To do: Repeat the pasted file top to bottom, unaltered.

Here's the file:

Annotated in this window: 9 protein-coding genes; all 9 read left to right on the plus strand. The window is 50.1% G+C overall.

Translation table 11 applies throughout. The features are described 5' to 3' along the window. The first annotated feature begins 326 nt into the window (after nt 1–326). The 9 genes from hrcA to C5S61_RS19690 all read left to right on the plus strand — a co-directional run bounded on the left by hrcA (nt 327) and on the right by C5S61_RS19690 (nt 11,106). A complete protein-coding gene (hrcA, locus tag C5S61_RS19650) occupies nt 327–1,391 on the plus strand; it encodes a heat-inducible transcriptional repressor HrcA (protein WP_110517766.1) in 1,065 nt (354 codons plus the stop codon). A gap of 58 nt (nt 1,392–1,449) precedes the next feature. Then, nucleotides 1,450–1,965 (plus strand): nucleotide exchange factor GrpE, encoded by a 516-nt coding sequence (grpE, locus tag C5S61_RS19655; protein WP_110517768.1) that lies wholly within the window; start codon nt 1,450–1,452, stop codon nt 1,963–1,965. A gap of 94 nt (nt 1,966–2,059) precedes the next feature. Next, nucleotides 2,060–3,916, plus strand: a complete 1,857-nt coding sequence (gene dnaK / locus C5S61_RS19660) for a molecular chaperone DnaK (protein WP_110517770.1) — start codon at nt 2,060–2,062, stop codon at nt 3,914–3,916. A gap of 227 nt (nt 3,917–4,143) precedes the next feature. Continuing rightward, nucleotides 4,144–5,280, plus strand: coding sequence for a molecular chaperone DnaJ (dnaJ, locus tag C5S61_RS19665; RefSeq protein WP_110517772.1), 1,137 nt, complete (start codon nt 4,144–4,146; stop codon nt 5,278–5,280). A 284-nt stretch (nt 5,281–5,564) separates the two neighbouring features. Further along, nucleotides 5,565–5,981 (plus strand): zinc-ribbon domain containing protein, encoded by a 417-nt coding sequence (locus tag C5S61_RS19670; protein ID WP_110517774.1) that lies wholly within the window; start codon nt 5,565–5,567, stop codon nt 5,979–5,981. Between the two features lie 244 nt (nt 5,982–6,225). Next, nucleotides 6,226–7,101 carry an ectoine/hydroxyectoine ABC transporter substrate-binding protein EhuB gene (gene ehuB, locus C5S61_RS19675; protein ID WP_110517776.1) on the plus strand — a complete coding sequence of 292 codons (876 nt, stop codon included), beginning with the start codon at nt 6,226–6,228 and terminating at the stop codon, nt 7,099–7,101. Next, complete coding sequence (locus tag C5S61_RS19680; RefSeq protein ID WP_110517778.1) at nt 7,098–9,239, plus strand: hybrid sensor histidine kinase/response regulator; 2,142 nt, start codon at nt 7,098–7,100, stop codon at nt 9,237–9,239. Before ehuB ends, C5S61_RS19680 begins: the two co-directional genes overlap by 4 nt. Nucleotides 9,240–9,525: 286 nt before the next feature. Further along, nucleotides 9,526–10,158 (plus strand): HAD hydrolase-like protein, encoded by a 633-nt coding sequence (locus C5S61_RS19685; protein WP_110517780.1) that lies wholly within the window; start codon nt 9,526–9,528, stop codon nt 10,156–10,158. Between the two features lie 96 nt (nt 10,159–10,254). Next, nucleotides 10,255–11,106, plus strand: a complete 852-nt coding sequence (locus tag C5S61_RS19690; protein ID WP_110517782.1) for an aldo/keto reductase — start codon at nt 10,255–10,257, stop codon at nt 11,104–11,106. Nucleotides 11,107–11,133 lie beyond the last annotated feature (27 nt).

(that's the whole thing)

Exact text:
Annotated in this window: 9 protein-coding genes; all 9 read left to right on the plus strand. The window is 50.1% G+C overall.

Translation table 11 applies throughout. The features are described 5' to 3' along the window. The first annotated feature begins 326 nt into the window (after nt 1–326). The 9 genes from hrcA to C5S61_RS19690 all read left to right on the plus strand — a co-directional run bounded on the left by hrcA (nt 327) and on the right by C5S61_RS19690 (nt 11,106). A complete protein-coding gene (hrcA, locus tag C5S61_RS19650) occupies nt 327–1,391 on the plus strand; it encodes a heat-inducible transcriptional repressor HrcA (protein WP_110517766.1) in 1,065 nt (354 codons plus the stop codon). A gap of 58 nt (nt 1,392–1,449) precedes the next feature. Then, nucleotides 1,450–1,965 (plus strand): nucleotide exchange factor GrpE, encoded by a 516-nt coding sequence (grpE, locus tag C5S61_RS19655; protein WP_110517768.1) that lies wholly within the window; start codon nt 1,450–1,452, stop codon nt 1,963–1,965. A gap of 94 nt (nt 1,966–2,059) precedes the next feature. Next, nucleotides 2,060–3,916, plus strand: a complete 1,857-nt coding sequence (gene dnaK / locus C5S61_RS19660) for a molecular chaperone DnaK (protein WP_110517770.1) — start codon at nt 2,060–2,062, stop codon at nt 3,914–3,916. A gap of 227 nt (nt 3,917–4,143) precedes the next feature. Continuing rightward, nucleotides 4,144–5,280, plus strand: coding sequence for a molecular chaperone DnaJ (dnaJ, locus tag C5S61_RS19665; RefSeq protein WP_110517772.1), 1,137 nt, complete (start codon nt 4,144–4,146; stop codon nt 5,278–5,280). A 284-nt stretch (nt 5,281–5,564) separates the two neighbouring features. Further along, nucleotides 5,565–5,981 (plus strand): zinc-ribbon domain containing protein, encoded by a 417-nt coding sequence (locus tag C5S61_RS19670; protein ID WP_110517774.1) that lies wholly within the window; start codon nt 5,565–5,567, stop codon nt 5,979–5,981. Between the two features lie 244 nt (nt 5,982–6,225). Next, nucleotides 6,226–7,101 carry an ectoine/hydroxyectoine ABC transporter substrate-binding protein EhuB gene (gene ehuB, locus C5S61_RS19675; protein ID WP_110517776.1) on the plus strand — a complete coding sequence of 292 codons (876 nt, stop codon included), beginning with the start codon at nt 6,226–6,228 and terminating at the stop codon, nt 7,099–7,101. Next, complete coding sequence (locus tag C5S61_RS19680; RefSeq protein ID WP_110517778.1) at nt 7,098–9,239, plus strand: hybrid sensor histidine kinase/response regulator; 2,142 nt, start codon at nt 7,098–7,100, stop codon at nt 9,237–9,239. Before ehuB ends, C5S61_RS19680 begins: the two co-directional genes overlap by 4 nt. Nucleotides 9,240–9,525: 286 nt before the next feature. Further along, nucleotides 9,526–10,158 (plus strand): HAD hydrolase-like protein, encoded by a 633-nt coding sequence (locus C5S61_RS19685; protein WP_110517780.1) that lies wholly within the window; start codon nt 9,526–9,528, stop codon nt 10,156–10,158. Between the two features lie 96 nt (nt 10,159–10,254). Next, nucleotides 10,255–11,106, plus strand: a complete 852-nt coding sequence (locus tag C5S61_RS19690; protein ID WP_110517782.1) for an aldo/keto reductase — start codon at nt 10,255–10,257, stop codon at nt 11,104–11,106. Nucleotides 11,107–11,133 lie beyond the last annotated feature (27 nt).